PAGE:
Wurl, Oliver, Ekau, Werner, Landing, William M. and Zappa, Christopher J. (2017) Sea surface microlayer in a changing ocean – A perspective. Elem Sci Anth, 5 . p. 31. DOI https://doi.org/10.1525/elementa.228.

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Abstract

The sea surface microlayer (SML) is the boundary interface between the atmosphere and ocean, covering about 70% of the Earth’s surface. With an operationally defined thickness between 1 and 1000 μm, the SML has physicochemical and biological properties that are measurably distinct from underlying waters. Recent studies now indicate that the SML covers the ocean to a significant extent, and evidence shows that it is an aggregate-enriched biofilm environment with distinct microbial communities. Because of its unique position at the air-sea interface, the SML is central to a range of global biogeochemical and climate-related processes. The redeveloped SML paradigm pushes the SML into a new and wider context that is relevant to many ocean and climate sciences.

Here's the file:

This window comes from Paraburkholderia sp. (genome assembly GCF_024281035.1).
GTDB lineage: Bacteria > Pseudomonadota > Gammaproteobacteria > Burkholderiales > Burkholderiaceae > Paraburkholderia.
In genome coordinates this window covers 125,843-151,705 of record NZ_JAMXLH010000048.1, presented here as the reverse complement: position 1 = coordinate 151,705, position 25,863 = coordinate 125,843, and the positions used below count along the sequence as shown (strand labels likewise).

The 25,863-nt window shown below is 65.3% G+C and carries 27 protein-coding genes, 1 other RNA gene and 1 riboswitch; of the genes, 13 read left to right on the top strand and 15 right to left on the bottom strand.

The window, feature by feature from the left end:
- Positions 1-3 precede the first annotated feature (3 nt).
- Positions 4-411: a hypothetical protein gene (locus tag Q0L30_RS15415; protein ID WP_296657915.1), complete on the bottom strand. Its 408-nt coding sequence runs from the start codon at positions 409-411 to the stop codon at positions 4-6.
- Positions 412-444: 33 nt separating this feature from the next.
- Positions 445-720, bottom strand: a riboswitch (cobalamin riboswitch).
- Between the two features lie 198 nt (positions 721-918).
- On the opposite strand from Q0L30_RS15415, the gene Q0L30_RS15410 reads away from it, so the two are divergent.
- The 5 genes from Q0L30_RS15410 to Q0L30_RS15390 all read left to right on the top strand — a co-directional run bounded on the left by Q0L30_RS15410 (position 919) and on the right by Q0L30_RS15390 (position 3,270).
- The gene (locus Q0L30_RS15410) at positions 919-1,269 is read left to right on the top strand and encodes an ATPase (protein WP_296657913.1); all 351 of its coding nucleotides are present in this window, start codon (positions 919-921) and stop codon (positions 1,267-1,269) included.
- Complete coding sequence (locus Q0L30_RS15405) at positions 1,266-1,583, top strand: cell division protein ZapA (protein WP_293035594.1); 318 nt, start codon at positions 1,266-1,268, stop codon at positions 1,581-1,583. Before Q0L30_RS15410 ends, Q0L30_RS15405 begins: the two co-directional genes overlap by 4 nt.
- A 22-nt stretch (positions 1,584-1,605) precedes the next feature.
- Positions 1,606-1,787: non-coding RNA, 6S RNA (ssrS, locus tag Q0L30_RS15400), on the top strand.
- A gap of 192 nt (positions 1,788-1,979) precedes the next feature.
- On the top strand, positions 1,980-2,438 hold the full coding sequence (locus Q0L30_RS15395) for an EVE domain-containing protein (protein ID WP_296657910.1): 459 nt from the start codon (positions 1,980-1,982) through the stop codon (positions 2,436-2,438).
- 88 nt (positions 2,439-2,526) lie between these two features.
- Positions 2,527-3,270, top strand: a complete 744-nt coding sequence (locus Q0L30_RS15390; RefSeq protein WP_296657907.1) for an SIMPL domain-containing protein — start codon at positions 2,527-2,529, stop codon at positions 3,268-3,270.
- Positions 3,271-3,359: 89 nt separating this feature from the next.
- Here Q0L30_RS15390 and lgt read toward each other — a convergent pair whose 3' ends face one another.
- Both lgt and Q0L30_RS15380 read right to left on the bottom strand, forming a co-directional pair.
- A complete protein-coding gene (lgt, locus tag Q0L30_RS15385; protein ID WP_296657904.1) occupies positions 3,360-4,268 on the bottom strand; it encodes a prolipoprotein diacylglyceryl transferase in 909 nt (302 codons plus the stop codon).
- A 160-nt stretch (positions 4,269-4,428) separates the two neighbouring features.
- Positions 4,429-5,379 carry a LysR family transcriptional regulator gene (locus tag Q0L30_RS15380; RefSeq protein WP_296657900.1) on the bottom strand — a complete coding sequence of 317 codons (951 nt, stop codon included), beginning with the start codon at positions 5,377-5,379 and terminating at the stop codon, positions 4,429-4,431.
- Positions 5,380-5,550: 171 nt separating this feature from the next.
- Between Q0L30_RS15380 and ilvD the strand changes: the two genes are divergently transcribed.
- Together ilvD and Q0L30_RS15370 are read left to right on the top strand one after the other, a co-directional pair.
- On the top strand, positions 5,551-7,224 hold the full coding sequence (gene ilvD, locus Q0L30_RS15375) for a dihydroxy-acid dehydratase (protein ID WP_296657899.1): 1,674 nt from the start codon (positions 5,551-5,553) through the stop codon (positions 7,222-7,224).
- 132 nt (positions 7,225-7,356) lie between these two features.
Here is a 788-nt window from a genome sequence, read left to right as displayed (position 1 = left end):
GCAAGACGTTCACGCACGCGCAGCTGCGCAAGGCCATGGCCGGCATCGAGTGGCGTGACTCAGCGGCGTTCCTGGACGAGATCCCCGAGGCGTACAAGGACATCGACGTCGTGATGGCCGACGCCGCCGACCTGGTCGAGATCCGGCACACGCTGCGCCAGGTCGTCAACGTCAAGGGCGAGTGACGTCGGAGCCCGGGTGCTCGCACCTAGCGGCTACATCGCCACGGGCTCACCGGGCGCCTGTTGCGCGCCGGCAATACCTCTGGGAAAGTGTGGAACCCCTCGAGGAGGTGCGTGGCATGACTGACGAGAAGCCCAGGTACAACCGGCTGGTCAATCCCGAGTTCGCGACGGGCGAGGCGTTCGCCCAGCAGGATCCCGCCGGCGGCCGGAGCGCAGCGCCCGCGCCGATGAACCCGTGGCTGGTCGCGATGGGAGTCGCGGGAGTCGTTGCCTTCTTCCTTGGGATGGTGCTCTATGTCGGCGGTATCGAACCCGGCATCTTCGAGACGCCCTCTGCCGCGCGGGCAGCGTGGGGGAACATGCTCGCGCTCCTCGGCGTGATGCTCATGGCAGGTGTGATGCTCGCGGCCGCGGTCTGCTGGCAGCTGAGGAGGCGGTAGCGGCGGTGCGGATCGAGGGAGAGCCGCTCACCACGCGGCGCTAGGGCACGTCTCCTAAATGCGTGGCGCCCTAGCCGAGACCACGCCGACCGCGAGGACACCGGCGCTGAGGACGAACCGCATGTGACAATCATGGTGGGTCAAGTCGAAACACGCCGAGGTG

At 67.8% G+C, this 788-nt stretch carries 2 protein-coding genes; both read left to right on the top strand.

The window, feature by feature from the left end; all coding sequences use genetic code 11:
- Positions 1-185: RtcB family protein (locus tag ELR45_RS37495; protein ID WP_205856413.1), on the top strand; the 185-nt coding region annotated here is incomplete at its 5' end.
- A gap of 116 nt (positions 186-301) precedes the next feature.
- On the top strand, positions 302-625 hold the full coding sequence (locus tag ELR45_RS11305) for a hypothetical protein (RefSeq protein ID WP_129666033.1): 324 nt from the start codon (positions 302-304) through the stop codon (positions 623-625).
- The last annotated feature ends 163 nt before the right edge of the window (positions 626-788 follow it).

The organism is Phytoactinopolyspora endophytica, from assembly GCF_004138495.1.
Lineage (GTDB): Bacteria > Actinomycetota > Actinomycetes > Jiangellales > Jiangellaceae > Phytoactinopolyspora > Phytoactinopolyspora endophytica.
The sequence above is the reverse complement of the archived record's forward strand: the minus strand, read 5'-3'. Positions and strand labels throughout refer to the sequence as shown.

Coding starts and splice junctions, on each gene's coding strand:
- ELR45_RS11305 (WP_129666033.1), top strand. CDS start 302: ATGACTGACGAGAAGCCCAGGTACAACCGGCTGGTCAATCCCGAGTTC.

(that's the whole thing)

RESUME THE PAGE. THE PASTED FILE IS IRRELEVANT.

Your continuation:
Document Type: Article
Research affiliation: Affiliations > Not ZMT
Ecology > Fisheries Biology
Refereed: Yes
Open Access Journal?: Yes
DOI etc.: https://doi.org/10.1525/elementa.228
ISSN: 2325-1026
Date Deposited: 27 May 2019 10:57
Last Modified: 01 Oct 2020 12:58
URI: http://cris.leibniz-zmt.de/id/eprint/1929

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